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provided with a generous monthly stipend and related living and travel expenses — while Congress is in session. (I think I just heard someone in Washington, D.C., scream bloody murder.) This might be a good model for all government representatives. Take government off the dole. What if we, the people, mandated that school administration salaries could be no higher per month than salaries of teachers with similar credentials and time on the job? Made local, state and federal agencies answerable to citizen oversight? Took health care out of the hands of profit-driven insurance companies—and rules-andregulation-bound government institutions— and engineered a universal system that worked for everyone? There’s something wrong with every idea I’ve put forth. None of them solve any problem completely. But, they are ideas bent on renewing us as a country, making us fresh again by moving us back toward our original tenets, including that one from our Declaration of Independence quoted above. In fact, I commend that simple document to you, particularly the first 2 paragraphs. They contain some revolutionary ideas that we might do well to use ourselves.

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December 2009| The River Journal - A News Magazine Worth Wading Through | | Vol. 18 No.12| Page 25

The Haunted Apartment

“One must have the mind of winter to regard the frost and the bughs of the pine trees crusted with snow...” Wallace Stevens, The Snowman “...We are spirits in the material world...” The Police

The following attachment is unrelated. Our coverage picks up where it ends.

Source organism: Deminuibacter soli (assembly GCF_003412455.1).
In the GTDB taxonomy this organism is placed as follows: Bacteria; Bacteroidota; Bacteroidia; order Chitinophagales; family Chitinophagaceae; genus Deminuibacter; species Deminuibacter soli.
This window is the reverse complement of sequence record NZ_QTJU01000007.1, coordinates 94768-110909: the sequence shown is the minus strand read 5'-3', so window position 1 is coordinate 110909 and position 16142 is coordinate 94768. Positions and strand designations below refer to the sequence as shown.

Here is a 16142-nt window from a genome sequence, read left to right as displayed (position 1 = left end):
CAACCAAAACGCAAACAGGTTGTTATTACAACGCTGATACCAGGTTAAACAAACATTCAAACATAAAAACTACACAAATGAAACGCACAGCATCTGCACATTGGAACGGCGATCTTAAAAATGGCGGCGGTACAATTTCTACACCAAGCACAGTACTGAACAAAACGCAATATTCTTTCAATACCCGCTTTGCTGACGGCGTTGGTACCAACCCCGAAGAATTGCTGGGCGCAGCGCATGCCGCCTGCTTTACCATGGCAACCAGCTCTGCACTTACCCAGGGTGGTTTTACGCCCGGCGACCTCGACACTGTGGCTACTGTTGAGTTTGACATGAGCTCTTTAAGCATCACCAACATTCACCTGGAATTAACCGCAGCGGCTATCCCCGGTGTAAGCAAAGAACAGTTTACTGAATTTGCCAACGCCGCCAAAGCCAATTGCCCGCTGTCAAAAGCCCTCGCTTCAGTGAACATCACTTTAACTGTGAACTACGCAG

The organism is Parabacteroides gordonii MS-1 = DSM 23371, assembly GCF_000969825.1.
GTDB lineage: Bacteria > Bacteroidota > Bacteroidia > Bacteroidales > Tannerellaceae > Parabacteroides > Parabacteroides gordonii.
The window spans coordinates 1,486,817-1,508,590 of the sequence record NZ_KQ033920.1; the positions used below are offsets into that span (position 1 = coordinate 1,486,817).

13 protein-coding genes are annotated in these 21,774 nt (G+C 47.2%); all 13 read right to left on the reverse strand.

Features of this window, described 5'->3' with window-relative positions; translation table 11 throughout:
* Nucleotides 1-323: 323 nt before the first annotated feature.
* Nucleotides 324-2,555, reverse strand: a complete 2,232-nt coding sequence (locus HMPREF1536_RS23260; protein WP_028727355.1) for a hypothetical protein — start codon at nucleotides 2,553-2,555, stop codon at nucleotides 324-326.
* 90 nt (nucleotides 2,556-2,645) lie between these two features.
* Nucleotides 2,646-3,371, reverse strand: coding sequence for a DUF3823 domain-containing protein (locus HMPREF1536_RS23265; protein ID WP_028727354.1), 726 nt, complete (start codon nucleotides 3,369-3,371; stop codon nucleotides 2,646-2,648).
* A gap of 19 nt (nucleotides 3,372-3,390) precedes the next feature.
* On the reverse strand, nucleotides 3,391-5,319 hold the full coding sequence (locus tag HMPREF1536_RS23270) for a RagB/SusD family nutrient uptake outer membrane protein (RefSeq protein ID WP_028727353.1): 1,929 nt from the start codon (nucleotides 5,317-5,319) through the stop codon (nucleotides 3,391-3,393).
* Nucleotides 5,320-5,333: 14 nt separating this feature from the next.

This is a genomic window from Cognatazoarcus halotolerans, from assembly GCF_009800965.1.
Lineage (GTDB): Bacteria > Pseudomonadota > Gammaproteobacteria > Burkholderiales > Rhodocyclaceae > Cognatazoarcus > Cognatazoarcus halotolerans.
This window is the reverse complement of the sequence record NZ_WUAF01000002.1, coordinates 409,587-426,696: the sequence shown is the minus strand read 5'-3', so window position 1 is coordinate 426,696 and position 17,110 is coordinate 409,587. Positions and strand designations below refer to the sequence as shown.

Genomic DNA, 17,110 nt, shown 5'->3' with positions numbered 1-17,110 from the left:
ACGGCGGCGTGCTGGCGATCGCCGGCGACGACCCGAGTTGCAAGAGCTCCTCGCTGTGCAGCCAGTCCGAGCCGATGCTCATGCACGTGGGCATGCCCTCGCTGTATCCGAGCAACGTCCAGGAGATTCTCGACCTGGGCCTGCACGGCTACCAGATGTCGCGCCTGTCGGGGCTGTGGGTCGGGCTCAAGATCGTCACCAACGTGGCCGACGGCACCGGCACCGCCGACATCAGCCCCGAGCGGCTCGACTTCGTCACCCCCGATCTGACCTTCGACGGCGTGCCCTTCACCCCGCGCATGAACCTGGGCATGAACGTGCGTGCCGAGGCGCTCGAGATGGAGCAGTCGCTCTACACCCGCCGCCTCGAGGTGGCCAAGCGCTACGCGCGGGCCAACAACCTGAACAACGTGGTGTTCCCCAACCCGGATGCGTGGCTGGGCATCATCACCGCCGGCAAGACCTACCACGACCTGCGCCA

This year’s final account took place where this author lives. Well, right next door, anyway, to my upstairs, four-plex apartment. I and my immediate downstairs neighbor have been here for many years. The other side of the building, closer to the street, has seen a progression of tenants over the years. The last tenant before the current occupant moved on was a single woman about my age who, unfortunately, did not take her health very seriously. In midJanuary of this year, ‘09, her heart stopped and she apparently died in her sleep. It was two days before she was discovered by a sister. I had seen a couple of days’ worth of Daily Bees at the door, but thought nothing of that, nor of the fact her car was still under the carport as she had often gone off with one of her sisters for several days. Within the first week after the new tenant and her teenage son moved in, things began happening. The two of them, along with a niece and nephew, were arranging furniture and unpacking. The woman began cleaning her curio cabinet with a common glass cleaner. Immediately upon the first spray coming into contact with the glass in one small pane, it blew violently outward all over the carpet. The next incident involved the new tenant’s TV. She set her VCR to tape soap operas while she was at work, so as to watch them later. She came home one day and, sitting down to watch, saw instead of “The Guiding Light,” a recording first of the satellite program guide, then a sudden switch to a crafts channel which had been recorded for more than an hour. Thinking her son had skipped school, she questioned him and he promptly denied it. He pointed out that he had a TV in his room and, in any event, wouldn’t watch the craft channel to save his life. A call to the school confirmed her son had been at school all day. Not long afterward, one Sunday, my new neighbor—a huge race car fan—left the TV tuned to a station showing a NASCAR race while she and her son made a quick snack run to the store. Upon returning, the set was once more on the crafts channel. The previous tenant was an avid